KARACHI: Sehat ka Insaf will be conducting its 11th round in Peshawar today – one cycle away from completing its campaign in the district.
After the 10th round last Sunday, Minister for Health Shahram Khan Tarakai said the success of the child healthcare drive prompted the government to extend the campaign to Charsadda, Mardan and Swabi districts.
The health minister will inaugurate the latest rounds for all four districts today at Molvi Ameer Shah Memorial Hospital on GT Road.
With just four months in to the new year, the country’s polio count has already reached 43 (three from Peshawar district). With almost all cases being reported from Khyber-Paktunkhwa (K-P) and the Federally Administered Tribal Areas (Fata), the ‘success’ of this campaign is crucial for the entire country.
The campaign’s activities included vaccinations of nine preventable diseases, including polio, along with raising healthcare awareness.
Before measuring the progress of this campaign, it is important to understand the challenges that K-P faces, especially in Peshawar district.
Dr Mohammad Akram Shah, N-STOP Officer for District Control Room in Peshawar, said there were three main reasons why World Health Organisation (WHO) and UNICEF recommended the government conduct 12 cycles of Sehat ka Insaf in the district. Only four are planned for Charsadda, Mardan and Swabi each.
Firstly, the security environment in certain areas of Peshawar district makes it difficult to reach some children in any given round. Secondly, since the district is a major transit hub – new children keep coming into the area – which is why some rounds achieve more than their target rates. Thirdly, due to the inaccessibility of some areas or incidents when children were ‘missed’. Organisers expect to reach these in the next round.
Non-vaccination of children in Fata is a major concern in any anti-polio initiative in K-P, especially Peshawar district, because it is a major transit hub for the region and the movement of people accelerates the spread of disease. Furthermore, migration patterns within the district experience sudden changes when people move to escape militancy in certain K-P areas that border Fata.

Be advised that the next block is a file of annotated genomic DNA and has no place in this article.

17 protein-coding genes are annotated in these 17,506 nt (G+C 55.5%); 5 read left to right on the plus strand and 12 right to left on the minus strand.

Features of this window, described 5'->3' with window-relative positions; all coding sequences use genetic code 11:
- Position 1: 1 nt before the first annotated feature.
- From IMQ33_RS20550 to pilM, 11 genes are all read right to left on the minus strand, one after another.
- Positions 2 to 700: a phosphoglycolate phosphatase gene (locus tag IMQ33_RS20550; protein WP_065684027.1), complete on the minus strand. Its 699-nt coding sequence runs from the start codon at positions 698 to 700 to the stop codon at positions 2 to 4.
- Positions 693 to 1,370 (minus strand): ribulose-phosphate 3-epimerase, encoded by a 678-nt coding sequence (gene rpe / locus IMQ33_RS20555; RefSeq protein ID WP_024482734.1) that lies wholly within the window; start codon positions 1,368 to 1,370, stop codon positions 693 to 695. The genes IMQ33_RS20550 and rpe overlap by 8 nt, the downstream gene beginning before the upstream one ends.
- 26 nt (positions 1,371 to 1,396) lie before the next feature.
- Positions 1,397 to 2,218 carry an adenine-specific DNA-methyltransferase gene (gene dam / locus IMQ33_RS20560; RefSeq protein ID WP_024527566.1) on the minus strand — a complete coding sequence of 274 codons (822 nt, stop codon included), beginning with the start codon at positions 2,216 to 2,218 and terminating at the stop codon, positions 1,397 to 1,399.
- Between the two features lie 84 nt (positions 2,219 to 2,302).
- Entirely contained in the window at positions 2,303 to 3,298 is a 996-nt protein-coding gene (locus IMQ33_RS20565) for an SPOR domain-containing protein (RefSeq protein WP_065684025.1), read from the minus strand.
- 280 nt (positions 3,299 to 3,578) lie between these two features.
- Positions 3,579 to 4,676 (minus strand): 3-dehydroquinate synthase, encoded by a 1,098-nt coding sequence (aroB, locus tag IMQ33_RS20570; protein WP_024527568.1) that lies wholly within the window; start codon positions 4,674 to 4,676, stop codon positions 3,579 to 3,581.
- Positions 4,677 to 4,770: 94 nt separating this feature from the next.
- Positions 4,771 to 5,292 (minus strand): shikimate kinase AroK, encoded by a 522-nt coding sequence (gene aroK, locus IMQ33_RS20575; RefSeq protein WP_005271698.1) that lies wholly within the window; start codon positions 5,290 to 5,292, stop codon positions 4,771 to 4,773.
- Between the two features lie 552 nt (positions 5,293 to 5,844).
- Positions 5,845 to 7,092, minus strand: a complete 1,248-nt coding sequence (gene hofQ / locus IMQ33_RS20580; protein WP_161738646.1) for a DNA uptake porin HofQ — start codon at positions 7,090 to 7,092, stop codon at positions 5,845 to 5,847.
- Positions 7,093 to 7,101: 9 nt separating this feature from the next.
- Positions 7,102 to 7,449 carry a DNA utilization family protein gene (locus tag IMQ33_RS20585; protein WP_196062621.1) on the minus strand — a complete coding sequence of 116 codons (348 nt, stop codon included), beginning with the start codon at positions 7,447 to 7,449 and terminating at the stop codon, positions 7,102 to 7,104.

|1. Khalisa-1||11. Karimpura||21.Asia/Dabgari||31. Pawaka|
|2. Mahal Therai-2||12. Shaheen Muslim Town 1||22. Jehangirpura||32. University Town|
|3. Khalisa-2||13. Shaheen Muslim Town 2||23. Kakshal-1||33. Shaheen Town|
|4. Mahal Therai-1||14. Akhunabad||24. Kakshal-2||34. Tehka-Bala|
|5. Faqirabad||15. Ganj||25. Bhanamari||35. Tehkal Payan – 2|
|6. Sikandar Town||16. Yakatoot-3||26. Deh Bahadur||36. Tehkal Payan – 1|
|7. Gulbahar||17. Andersheher||27. Nothia Qadeem||37. Hassan Garhi – 1|
|8. Sheikh Junaid Abad||18. Yakatoot-2||28. Landi Arbab||38. Hassan Garhi – 2|
|9. Shahi Bagh||19. Yakatoot-1||29. Nothia Jadeed||39. Palosi|
|10. Lahori||20. Wazir Bagh||30. Dheri Baghbanan||40. Larama|
• Due to security concerns, Sehat ka Insaf was only conducted in Sheikhan and Suleman Kheil in the last three rounds
The infographic shows the percentage of children vaccinated in round 10 of Sehat ka Insaf (April 6), measured against the population target set for each UC. It is important to note that campaign organisers froze these targets in December 2012 so demographic movement between then and now has affected these numbers.
“The outflux of migrants escaping violence is why some UCs experience low immunisation rates,” Shah explained, adding that the target in these cases (Sikandar Town) is larger compared to the population that remained in the UC during round 10 of Sehat ka Insaf.
The UCs marked for security were identified by the government, in coordination with United Nation Department of Safety and Security (UNDSF).
Areas marked as ‘high-risk’ were based on the history of polio cases over the past 10 years and other factors contributing to the spread of the disease.
People who refuse the vaccines account for a small percentage of total children missed. According to Shah, those who were missed because they were inaccessible (for security or otherwise) or refused, were revisited in the days following the campaign.
According to Unicef, since Pakistan is a country where polio is endemic, every child up till five years of age should be given the vaccine each time it is offered. The more times a child is protected, the safer he or she is from the crippling disease.
Publishd in The Express Tribune, April 13th, 2014.